It’s as if Dorian has been balancing on the pivot point of a teeter totter. If the high pressure system to the east moves further east, Dorian will teeter north. On the other tack if the eastern high pressure moves west or remains constant, South and Central Florida may get a face lift.

Sitting on the tipping point has paralyzed the ideas swirling around my brain. Unlike writer’s block my head is full of thoughts, not devoid of them. The paralytic force holding the words back is probably for the best. Besides, I wonder, what is there to say about such a ravishing storm? Abaco, a beloved island; an island inhabited by pleasant people of modest means;  an island where thousands of sailors make it their winter home, or at least a stop along the Bahama chain. The worst case is that despite our prayers, Abaco, and its surrounding cays may be no more.

The picture below shows New Hope Harbor as it was before mother nature sent Hurricane Dorian across this otherwise pristine area of the Bahamas. The harbor’s peppermint striped lighthouse reminds all who sail into its tiny harbor that they are in one of the sweetest places on earth. The harbor is a popular mooring field and anchorage. It provides good protection on nearly all sides, save the narrow opening on the north shore. Sailors who visit from near and far take advantage of the locally owned shops and eateries. Will New Hope Harbor look the same after days of thunderous waves and howling winds? Will it remain a sought after harbor?

Linda McGarry, a dearest friend, was in tears thinking about New Hope Harbor. In picture perfect form Linda and the man of her dreams exchanged vows on the bow of their friends’ catamaran. Having the candy striped lighthouse in the background was like the icing on their wedding cake. That was almost ten years ago, on April 16, 2010; a day she still hopes to revisit in the years to come.

Another friend of a friend who owned a cottage in New Hope Harbor gave a sad report. Her cottage is gone. There is a video showing the water rising above rooftops while the rain and wind persist (I regret I lost track of that particular video).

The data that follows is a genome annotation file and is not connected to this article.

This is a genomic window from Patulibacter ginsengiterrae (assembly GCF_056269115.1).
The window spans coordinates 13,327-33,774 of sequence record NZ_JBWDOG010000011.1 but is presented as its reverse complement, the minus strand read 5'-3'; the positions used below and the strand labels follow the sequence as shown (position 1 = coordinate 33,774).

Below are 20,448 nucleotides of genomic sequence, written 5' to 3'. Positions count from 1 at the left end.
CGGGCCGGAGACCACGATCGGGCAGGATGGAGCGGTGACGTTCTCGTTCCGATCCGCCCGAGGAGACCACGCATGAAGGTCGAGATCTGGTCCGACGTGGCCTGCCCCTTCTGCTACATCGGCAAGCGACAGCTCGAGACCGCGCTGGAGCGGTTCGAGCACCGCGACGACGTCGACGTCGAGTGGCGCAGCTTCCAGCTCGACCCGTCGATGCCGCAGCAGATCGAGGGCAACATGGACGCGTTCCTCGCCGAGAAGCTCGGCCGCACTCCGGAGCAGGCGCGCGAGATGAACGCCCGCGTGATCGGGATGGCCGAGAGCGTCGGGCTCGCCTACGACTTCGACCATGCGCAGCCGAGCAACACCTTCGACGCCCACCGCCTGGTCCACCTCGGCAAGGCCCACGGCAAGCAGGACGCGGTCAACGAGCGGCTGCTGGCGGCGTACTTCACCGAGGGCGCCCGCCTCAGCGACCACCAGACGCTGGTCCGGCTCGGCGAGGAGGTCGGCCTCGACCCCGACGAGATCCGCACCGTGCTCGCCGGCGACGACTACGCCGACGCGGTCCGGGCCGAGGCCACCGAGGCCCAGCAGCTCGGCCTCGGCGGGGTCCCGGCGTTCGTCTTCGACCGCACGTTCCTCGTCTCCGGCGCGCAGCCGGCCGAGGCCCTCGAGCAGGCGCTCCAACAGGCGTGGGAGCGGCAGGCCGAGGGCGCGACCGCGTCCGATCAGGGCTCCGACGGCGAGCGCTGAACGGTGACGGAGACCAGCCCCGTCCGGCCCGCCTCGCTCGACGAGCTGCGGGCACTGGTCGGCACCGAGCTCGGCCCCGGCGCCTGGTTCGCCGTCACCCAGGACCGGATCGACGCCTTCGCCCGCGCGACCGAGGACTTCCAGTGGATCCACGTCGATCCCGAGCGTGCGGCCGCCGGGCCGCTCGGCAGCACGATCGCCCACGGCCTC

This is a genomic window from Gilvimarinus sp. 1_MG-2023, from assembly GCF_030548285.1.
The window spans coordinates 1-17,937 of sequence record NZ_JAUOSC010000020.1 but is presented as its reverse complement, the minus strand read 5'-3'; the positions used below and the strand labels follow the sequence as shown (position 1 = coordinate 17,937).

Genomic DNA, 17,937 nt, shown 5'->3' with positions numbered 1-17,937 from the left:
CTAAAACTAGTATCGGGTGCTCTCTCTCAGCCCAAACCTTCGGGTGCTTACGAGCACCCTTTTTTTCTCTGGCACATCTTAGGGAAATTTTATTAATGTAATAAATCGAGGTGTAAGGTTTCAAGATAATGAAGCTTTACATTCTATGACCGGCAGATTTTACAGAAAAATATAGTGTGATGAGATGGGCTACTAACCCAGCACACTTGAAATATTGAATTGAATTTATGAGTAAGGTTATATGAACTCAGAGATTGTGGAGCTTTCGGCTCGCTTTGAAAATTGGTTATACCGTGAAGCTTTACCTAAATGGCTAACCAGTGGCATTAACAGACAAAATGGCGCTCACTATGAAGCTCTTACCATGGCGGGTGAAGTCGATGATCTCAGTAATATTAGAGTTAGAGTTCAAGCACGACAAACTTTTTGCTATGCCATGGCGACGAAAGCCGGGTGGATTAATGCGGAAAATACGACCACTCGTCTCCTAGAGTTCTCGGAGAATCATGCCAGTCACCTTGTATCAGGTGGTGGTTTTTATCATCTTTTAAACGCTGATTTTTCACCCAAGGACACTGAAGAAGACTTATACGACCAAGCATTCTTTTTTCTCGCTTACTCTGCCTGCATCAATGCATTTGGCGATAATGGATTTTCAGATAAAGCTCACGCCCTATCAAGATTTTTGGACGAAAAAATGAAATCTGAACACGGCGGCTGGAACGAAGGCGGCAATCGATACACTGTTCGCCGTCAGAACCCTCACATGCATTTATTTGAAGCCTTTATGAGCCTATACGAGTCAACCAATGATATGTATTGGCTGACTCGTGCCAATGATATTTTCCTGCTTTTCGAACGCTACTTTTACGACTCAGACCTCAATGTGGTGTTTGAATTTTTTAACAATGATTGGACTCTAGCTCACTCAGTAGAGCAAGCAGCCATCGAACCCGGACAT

Speaking to a favorite crew, Karen Minette, from our early days racing Hobies and later J-24s, we recalled the summer we met in Abaco. A group of our sailing comrades from Melbourne, Florida converged in the crystal clear waters surrounding Abaco. Some raced between Green Turtle, Man of War and Marsh Harbor; some snorkeled.  Everyone ended each day with a sundowner. Whether it was a Margarita or a chilled Kalik, the sunsets were as endearing as the gentle breeze.

Two days ago, while Abaco was helplessly awaiting her demise, a sailing comrade, Annie Gardner, posted a picture of a weather map. Clearly Abaco was being dismasted. Next to the clip she wrote, “Sickening.” I about cried. Compelled to show solidarity, I wrote something, too. My words added nothing.  She said it precisely. My heart sunk.

A sailor in Vero Beach has already organized a flotilla to bring supplies to the islands. What islands? Will there be an Abaco, a Marsha Harbor, a Treasure Cay? Will sailors be able to safely navigate the insurmountable debri now endangering the great Bahama Bank?

Selfishly sitting in my loft, at 7000 feet above sea level, I stare at the iconic stationary Spanish Peaks. Perhaps this is the wake-up call I need. Perhaps my new passion will be to use my sailing skills and my boat to come to the aid of others who weathered this horrific storm.